16,000-yr-old Ice Age Horse Found During Utah Family’s Backyard Renovation

Utah family finds 16,000-year-old horse bones in the backyard

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16,000-yr-old Ice Age Horse Found During Utah Family’s Backyard Renovation

Laura and Bridger Hill dug their yard after embarking on a home building project But something surprising emerged into the soil when a portion of the earth was removed: a row of rib bones. That certainly wasn’t all, though.

Following further investigation, the Hills realized that they had the nearly complete skeleton of some mysterious creature on their hands. Yet even at this point, the family had no clue as to the significance of their find.

A paleontologist said Wednesday the bones may date back as much as 16,000 years.

Bridger and Laura Hill discovered the ancient remains late last fall and consulted a neighbor, who referred the couple to the paleo lab at Thanksgiving Point’s Museum of Ancient Life.

Tuesday and Wednesday, paleontologist Rick Hunter and his team carefully excavated the bones, which Hunter said belonged to an Ice Age-era horse.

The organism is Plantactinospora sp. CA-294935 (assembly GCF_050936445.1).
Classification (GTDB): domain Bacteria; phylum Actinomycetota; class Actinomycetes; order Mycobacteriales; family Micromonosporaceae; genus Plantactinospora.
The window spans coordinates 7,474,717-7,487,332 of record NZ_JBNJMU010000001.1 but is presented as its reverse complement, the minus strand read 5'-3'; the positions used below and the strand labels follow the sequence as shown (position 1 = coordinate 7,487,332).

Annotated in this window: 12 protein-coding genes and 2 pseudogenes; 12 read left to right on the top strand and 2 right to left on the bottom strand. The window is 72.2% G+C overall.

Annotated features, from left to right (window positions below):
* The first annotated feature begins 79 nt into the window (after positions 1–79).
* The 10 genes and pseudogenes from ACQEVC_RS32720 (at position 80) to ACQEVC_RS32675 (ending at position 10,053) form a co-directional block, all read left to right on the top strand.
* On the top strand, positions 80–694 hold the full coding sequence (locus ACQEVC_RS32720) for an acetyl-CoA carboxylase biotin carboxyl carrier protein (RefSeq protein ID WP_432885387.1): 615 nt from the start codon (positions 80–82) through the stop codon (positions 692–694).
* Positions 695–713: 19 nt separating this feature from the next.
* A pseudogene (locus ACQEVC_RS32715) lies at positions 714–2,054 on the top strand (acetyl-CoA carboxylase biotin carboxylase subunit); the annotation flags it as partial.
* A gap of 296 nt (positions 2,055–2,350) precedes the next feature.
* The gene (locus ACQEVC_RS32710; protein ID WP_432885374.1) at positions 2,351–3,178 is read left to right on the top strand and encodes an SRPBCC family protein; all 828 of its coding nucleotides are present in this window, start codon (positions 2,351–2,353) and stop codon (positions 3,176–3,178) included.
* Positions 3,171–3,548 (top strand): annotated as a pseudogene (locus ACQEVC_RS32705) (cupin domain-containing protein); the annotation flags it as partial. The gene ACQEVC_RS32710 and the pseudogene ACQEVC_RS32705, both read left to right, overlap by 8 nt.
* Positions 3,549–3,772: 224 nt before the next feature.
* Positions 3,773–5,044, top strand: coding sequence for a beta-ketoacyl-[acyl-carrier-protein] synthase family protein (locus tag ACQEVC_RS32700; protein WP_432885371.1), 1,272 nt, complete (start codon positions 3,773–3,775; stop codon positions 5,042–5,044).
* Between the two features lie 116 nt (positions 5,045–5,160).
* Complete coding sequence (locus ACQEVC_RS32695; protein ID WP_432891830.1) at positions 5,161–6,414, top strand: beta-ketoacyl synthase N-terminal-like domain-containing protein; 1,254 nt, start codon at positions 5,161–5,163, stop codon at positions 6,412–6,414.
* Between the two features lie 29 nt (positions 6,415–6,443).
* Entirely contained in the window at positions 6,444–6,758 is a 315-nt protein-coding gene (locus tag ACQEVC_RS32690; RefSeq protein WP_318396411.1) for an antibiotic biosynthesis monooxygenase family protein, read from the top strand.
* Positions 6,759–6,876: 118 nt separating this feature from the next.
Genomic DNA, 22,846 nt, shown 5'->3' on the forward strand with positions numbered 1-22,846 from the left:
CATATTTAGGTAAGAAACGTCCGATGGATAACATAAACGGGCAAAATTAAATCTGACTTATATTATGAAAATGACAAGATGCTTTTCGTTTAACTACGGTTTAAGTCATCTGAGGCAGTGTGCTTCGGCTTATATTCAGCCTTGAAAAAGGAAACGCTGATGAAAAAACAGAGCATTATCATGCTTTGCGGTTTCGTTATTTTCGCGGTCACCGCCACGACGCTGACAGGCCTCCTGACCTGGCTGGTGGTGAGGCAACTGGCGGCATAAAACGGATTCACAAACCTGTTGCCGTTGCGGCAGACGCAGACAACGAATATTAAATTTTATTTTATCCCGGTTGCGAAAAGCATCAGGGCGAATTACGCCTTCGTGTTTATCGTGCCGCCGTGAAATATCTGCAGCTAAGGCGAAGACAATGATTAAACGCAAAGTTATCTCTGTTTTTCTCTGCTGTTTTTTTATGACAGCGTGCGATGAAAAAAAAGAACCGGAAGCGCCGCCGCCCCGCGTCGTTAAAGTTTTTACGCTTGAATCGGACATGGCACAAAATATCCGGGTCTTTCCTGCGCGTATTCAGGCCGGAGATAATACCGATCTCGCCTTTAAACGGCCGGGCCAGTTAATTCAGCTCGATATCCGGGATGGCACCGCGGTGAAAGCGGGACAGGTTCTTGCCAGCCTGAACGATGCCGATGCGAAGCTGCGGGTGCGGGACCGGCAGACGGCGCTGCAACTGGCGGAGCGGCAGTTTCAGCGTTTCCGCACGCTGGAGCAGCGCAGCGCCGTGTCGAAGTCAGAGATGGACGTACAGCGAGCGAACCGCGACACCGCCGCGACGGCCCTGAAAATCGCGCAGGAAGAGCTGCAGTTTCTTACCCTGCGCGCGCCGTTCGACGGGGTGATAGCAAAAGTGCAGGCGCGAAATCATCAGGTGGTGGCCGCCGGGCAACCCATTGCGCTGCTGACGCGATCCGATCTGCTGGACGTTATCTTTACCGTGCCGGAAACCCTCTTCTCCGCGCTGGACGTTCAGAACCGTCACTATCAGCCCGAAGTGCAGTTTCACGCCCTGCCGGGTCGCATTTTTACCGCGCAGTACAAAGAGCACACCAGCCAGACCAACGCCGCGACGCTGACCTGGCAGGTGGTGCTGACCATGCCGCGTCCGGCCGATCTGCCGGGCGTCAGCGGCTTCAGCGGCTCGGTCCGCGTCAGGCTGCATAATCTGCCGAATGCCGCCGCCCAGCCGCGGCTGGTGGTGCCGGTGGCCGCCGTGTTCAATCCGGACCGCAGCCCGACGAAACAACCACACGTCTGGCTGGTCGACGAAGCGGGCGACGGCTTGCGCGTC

“We’ll be able to learn some really interesting things from this skeleton,” Hunter said. “It’s probably about 16,000 years old, roughly.”

Bridger Hill said the remains were first spotted by his son.

An illustration of Haringtonhippus francisci, an extinct horse species that was found in North America during the last ice age. Rick Hunter, a Utah paleontologist, said the horse, whose skeleton was discovered in a Utah backyard, may have looked similar to this.

“We started digging away with our fingers and saw ribs,” Hill said. Hunter said the skeleton was mostly intact, though team members were still working to locate the skull.

“What you see behind us there is a massive excavation to find more skull elements and teeth,” volunteer Lane Monson said.

Excavators used a grid to map and document the site.

The scientists ended up recovering several teeth, including a molar that wound up in fossil preparologist Sara Wootton’s hands.

“Yeah, it’s just a treasure hunt all the time,” Wootton’s co-worker Jodie Visker said. “It’s super fun!”

Visker said the team had been carefully sifting through the sand and dirt in the Hill’s backyard for two days.

“You have to have a lot of passion for something to want to dig all day long in the dirt, I guess,” she said.

Hunter said the scientists would take the remains back to the paleo lab and try to reconstruct the bones, with hopes that they would be able to determine the exact species, as well as answer several other questions about the creature’s health and structure.

Hill said he never expected that kind of find in his yard.

“It’s pretty neat,” Hill said.


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